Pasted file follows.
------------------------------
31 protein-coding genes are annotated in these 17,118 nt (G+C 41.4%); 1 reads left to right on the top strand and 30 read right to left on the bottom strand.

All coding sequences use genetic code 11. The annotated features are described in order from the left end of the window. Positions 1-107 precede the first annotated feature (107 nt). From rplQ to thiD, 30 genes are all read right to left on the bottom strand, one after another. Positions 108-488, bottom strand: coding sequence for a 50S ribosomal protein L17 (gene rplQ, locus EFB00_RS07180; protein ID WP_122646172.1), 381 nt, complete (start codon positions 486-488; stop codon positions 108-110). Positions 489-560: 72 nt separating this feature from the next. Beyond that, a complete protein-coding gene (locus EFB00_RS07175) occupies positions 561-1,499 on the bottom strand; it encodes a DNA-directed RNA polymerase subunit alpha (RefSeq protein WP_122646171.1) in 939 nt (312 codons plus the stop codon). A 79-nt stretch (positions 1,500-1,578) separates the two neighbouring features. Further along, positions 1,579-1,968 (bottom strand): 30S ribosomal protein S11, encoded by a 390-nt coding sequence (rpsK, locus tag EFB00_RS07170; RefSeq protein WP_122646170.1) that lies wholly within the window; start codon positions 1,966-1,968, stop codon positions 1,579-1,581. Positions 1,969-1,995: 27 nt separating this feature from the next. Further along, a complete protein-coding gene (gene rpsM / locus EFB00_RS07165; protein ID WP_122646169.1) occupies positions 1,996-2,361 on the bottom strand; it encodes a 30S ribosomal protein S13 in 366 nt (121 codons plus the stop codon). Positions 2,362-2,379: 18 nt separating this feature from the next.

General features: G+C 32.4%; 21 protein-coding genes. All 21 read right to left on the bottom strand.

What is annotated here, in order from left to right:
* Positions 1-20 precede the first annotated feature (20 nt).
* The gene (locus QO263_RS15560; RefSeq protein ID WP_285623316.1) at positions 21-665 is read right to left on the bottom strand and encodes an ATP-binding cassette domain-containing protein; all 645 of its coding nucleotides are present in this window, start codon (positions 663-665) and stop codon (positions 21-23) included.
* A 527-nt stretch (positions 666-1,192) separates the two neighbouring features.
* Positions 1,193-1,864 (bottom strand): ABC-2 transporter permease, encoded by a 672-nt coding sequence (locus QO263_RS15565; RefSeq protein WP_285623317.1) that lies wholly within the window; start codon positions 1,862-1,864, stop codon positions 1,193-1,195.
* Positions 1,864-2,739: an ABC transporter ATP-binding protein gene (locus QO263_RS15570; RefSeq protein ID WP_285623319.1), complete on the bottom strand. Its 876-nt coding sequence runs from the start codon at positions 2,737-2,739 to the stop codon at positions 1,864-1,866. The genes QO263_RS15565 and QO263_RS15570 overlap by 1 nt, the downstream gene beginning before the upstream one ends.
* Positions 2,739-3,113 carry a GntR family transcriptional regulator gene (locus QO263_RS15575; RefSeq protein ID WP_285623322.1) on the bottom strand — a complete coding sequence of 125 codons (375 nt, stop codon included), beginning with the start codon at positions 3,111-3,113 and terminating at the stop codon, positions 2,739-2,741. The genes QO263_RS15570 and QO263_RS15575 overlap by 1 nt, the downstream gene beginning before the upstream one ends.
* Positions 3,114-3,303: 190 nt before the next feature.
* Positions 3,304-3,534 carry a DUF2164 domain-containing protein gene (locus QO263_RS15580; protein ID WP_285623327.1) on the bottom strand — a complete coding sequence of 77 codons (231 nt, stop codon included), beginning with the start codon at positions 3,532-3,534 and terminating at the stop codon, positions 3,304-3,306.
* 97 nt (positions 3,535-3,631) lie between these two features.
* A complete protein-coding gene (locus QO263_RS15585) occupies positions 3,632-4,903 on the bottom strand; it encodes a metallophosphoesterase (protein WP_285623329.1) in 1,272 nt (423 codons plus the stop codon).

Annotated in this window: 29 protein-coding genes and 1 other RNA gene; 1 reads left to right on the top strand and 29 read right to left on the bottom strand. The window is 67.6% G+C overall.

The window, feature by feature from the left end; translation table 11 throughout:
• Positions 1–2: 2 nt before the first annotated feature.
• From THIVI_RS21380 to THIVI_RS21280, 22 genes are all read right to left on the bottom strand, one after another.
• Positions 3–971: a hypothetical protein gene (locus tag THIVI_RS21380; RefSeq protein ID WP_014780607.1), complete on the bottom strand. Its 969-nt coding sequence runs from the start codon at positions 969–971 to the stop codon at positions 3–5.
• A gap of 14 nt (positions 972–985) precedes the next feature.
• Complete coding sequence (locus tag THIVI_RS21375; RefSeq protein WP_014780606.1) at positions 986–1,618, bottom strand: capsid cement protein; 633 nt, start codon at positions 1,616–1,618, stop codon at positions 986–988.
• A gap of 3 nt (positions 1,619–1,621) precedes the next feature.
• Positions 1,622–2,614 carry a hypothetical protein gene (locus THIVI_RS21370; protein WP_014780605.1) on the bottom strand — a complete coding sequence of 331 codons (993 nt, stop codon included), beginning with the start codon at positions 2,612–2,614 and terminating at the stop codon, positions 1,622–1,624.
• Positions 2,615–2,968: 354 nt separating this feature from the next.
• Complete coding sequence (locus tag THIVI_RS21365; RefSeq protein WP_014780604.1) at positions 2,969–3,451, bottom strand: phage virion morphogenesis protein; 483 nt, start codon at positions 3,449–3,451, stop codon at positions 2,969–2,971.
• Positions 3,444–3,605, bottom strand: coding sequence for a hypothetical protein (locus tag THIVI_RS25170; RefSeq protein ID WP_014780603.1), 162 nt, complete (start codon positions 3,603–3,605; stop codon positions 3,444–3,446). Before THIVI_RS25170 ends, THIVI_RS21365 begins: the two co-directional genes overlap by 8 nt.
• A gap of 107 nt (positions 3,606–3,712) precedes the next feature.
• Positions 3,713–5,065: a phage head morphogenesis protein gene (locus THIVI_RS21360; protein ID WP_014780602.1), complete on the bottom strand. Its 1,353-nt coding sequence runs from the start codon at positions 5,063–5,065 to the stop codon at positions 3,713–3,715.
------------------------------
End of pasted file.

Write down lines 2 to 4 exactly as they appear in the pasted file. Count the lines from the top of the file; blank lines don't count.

All coding sequences use genetic code 11. The annotated features are described in order from the left end of the window. Positions 1-107 precede the first annotated feature (107 nt). From rplQ to thiD, 30 genes are all read right to left on the bottom strand, one after another. Positions 108-488, bottom strand: coding sequence for a 50S ribosomal protein L17 (gene rplQ, locus EFB00_RS07180; protein ID WP_122646172.1), 381 nt, complete (start codon positions 486-488; stop codon positions 108-110). Positions 489-560: 72 nt separating this feature from the next. Beyond that, a complete protein-coding gene (locus EFB00_RS07175) occupies positions 561-1,499 on the bottom strand; it encodes a DNA-directed RNA polymerase subunit alpha (RefSeq protein WP_122646171.1) in 939 nt (312 codons plus the stop codon). A 79-nt stretch (positions 1,500-1,578) separates the two neighbouring features. Further along, positions 1,579-1,968 (bottom strand): 30S ribosomal protein S11, encoded by a 390-nt coding sequence (rpsK, locus tag EFB00_RS07170; RefSeq protein WP_122646170.1) that lies wholly within the window; start codon positions 1,966-1,968, stop codon positions 1,579-1,581. Positions 1,969-1,995: 27 nt separating this feature from the next. Further along, a complete protein-coding gene (gene rpsM / locus EFB00_RS07165; protein ID WP_122646169.1) occupies positions 1,996-2,361 on the bottom strand; it encodes a 30S ribosomal protein S13 in 366 nt (121 codons plus the stop codon). Positions 2,362-2,379: 18 nt separating this feature from the next.

General features: G+C 32.4%; 21 protein-coding genes. All 21 read right to left on the bottom strand.

What is annotated here, in order from left to right: